Looking for a Surefire Winner in the Next Bull Market? Buy Amazon … – The Motley Fool

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You can easily find numerous predictions online that a new bull market is coming. I personally don’t expect we’ll see the stock market surge in the near term. Warren Buffett doesn’t seem to think a bull market is imminent, either.
However, you can rest assured that there will be a new bull market on the way — at some point. It’s not too soon to begin planning your investment strategy for the eventual and inevitable stock market comeback. If you’re looking for a surefire winner in the next bull market, here’s a compelling case to buy Amazon (AMZN 0.35%) stock.
You’ve probably heard the old saying that “history doesn’t repeat itself” more times than you can count. While it’s true, the adage shouldn’t be construed to mean that we can’t learn from the past to gain a better understanding of how the future might unfold. I think it’s helpful to look at how Amazon stock has performed in previous bull markets. 
Amazon conducted its initial public offering (IPO) in the midst of the dot-com boom. The chart below shows how the stock performed as compared to the S&P 500 from its IPO in 1997 through the end of 1999. 
AMZN Chart
AMZN data by YCharts.
To say that Amazon outperformed the S&P during the heady dot-com bull market is an understatement. However, Amazon (like many other tech stocks) began to decline significantly well before the S&P 500 entered into a bear market. 
But the e-commerce stock started to rally well in advance of the S&P’s next bull market, too. Amazon again trounced the S&P 500 in the bull market that began in late 2002.
AMZN Chart
AMZN data by YCharts.
When the bear market associated with the Great Recession began, Amazon stock began to fall before the S&P did and plunged much more deeply. As it did in the previous cycle, though, Amazon’s shares rebounded sooner than the major index. The stock also delivered a much greater gain during the subsequent 11-year bull market.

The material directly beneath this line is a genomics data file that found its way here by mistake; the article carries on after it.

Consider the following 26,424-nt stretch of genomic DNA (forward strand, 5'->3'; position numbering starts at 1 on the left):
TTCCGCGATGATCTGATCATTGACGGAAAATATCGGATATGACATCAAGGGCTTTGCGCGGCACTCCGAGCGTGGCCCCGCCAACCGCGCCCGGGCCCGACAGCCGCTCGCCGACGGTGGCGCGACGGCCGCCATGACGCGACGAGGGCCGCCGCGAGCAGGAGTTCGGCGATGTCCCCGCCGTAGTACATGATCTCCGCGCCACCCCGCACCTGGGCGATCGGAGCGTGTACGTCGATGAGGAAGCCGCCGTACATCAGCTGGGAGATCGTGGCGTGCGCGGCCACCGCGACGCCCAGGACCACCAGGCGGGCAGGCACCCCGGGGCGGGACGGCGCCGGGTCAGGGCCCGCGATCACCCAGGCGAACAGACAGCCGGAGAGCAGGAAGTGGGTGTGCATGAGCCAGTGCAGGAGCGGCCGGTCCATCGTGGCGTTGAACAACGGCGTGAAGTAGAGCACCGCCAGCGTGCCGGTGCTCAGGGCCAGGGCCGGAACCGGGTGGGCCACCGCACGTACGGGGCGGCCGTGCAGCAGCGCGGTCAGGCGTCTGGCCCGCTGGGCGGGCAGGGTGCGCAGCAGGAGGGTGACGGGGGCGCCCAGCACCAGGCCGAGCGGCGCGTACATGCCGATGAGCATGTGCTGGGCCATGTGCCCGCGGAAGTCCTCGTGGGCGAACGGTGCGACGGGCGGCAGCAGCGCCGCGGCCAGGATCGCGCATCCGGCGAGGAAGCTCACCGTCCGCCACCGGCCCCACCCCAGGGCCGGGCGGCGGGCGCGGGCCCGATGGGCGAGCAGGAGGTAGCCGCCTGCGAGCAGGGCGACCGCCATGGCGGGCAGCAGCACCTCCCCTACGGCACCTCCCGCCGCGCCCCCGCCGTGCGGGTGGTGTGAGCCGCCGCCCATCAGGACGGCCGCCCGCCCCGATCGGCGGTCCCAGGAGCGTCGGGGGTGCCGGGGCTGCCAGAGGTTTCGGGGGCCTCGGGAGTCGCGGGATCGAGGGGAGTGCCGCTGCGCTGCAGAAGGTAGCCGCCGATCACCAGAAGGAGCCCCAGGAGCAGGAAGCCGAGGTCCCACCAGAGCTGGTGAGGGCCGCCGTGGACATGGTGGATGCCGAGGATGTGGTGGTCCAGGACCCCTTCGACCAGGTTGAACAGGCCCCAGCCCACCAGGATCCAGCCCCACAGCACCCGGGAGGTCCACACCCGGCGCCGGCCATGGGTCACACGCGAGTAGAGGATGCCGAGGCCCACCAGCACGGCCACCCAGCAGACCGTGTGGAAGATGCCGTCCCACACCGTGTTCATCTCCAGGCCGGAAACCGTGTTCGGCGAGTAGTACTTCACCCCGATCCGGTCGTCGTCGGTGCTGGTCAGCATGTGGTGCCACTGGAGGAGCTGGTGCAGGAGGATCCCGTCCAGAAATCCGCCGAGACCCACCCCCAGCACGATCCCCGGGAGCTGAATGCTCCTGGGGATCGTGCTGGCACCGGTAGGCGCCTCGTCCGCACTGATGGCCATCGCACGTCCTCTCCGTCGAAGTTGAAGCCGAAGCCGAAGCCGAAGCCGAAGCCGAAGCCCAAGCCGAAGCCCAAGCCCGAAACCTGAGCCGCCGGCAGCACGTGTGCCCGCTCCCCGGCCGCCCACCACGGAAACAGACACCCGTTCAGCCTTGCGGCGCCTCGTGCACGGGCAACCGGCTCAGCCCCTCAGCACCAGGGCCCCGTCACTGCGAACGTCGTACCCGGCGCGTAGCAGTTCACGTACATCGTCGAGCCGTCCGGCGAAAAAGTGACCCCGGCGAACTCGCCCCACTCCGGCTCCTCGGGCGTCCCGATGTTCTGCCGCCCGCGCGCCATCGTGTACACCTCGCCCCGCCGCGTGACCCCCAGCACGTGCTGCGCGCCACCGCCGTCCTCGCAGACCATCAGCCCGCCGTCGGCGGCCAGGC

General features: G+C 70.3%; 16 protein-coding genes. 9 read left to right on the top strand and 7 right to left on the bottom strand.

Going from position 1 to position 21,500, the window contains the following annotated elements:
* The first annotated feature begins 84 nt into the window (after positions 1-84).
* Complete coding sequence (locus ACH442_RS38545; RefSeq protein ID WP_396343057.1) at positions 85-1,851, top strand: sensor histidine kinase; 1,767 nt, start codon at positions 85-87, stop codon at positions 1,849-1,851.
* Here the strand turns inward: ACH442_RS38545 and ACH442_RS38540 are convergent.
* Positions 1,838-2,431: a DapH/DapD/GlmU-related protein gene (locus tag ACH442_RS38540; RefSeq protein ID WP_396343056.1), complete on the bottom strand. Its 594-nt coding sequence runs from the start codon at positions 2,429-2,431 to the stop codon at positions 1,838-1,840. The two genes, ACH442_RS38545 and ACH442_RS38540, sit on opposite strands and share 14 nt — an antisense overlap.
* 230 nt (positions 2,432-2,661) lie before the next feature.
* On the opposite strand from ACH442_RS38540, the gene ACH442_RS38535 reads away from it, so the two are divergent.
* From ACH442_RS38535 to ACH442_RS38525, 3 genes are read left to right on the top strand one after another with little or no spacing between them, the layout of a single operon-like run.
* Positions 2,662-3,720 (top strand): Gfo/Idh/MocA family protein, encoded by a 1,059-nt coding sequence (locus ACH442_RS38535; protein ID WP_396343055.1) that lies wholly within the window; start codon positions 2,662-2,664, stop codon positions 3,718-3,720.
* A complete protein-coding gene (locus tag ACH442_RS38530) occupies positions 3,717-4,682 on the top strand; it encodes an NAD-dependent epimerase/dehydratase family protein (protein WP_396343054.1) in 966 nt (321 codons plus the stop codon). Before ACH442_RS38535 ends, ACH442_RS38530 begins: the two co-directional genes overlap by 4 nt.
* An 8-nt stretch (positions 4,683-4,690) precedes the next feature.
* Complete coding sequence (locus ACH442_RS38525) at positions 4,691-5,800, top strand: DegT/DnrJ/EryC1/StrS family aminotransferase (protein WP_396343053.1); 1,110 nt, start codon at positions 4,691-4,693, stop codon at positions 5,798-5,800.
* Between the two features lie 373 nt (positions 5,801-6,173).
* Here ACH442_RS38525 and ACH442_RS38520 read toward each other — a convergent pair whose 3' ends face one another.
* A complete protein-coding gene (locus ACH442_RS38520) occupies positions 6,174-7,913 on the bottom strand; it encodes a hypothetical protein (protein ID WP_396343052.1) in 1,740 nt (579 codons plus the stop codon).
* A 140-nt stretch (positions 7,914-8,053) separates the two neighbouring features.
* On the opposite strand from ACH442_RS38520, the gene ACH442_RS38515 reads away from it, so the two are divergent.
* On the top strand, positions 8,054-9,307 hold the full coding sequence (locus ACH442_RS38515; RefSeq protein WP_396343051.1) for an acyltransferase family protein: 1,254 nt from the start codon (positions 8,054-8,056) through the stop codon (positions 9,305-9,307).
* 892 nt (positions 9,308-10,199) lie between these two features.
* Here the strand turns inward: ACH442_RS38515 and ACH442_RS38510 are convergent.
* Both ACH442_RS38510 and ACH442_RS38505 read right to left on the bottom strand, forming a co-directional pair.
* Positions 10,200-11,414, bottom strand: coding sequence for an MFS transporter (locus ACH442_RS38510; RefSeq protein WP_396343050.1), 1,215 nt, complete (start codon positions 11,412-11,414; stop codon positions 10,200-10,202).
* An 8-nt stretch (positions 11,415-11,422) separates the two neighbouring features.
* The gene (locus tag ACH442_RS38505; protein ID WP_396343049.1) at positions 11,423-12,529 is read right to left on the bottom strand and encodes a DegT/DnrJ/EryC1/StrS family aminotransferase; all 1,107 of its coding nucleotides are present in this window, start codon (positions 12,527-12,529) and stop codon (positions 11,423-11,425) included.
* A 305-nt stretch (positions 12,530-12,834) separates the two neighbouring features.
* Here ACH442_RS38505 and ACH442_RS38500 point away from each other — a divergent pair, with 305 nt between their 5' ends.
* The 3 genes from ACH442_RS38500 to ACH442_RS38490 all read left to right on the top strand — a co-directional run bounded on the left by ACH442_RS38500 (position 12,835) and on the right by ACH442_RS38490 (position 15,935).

AMZN Chart
AMZN data by YCharts.
There’s been a clear pattern for Amazon stock in the past. It falls well before the S&P 500 enters a bear market. It begins to rebound well before the S&P does. And it rises a lot more than the index does in the following bull market.
Maybe Amazon will break this cycle in the next bull market. But is there any reason to expect that it will? I don’t think so.
Some might point out that, unlike in the past, the company’s growth is slowing. However, the reasons why Amazon’s growth is slowing appear to be primarily related to the highest inflation rates in four decades. If you believe that the next bull market will be accompanied by lower inflation (which seems to be a good bet), Amazon’s biggest current headwinds shouldn’t be so problematic. 
The reality is that Amazon still has a huge competitive moat. No other player comes close to beating Amazon in e-commerce. The company’s brand and infrastructure are simply unmatched. Amazon also reigns as the leader in the cloud-hosting market, a position that it doesn’t appear likely to relinquish anytime soon.
Growth opportunities for Amazon are easy to find. E-commerce only made up 14.1% of total retail sales in the U.S. in the third quarter of 2022. There’s more room to run for the cloud-hosting market, especially as artificial intelligence systems advance in capabilities. Amazon’s digital advertising business is growing by leaps and bounds. Don’t forget new markets, notably including healthcare.
One reason why Amazon stock has beaten the S&P 500 in bull markets is that it gets beaten down a lot more in bear markets. That’s exactly what has happened this time around.
But investors should recognize that Amazon stock has never been this cheap — at least not based on share price-to-projected free cash flow. The last time Amazon’s shares were down this much from the previous high was in early 2009. And we know what happened afterward.
No one knows for sure when a new bull market is coming. Make no mistake, though, the stock market will roar again. When it does, Amazon should be a surefire winner.
John Mackey, CEO of Whole Foods Market, an Amazon subsidiary, is a member of The Motley Fool’s board of directors. Keith Speights has positions in Amazon.com. The Motley Fool has positions in and recommends Amazon.com. The Motley Fool has a disclosure policy.
*Average returns of all recommendations since inception. Cost basis and return based on previous market day close.
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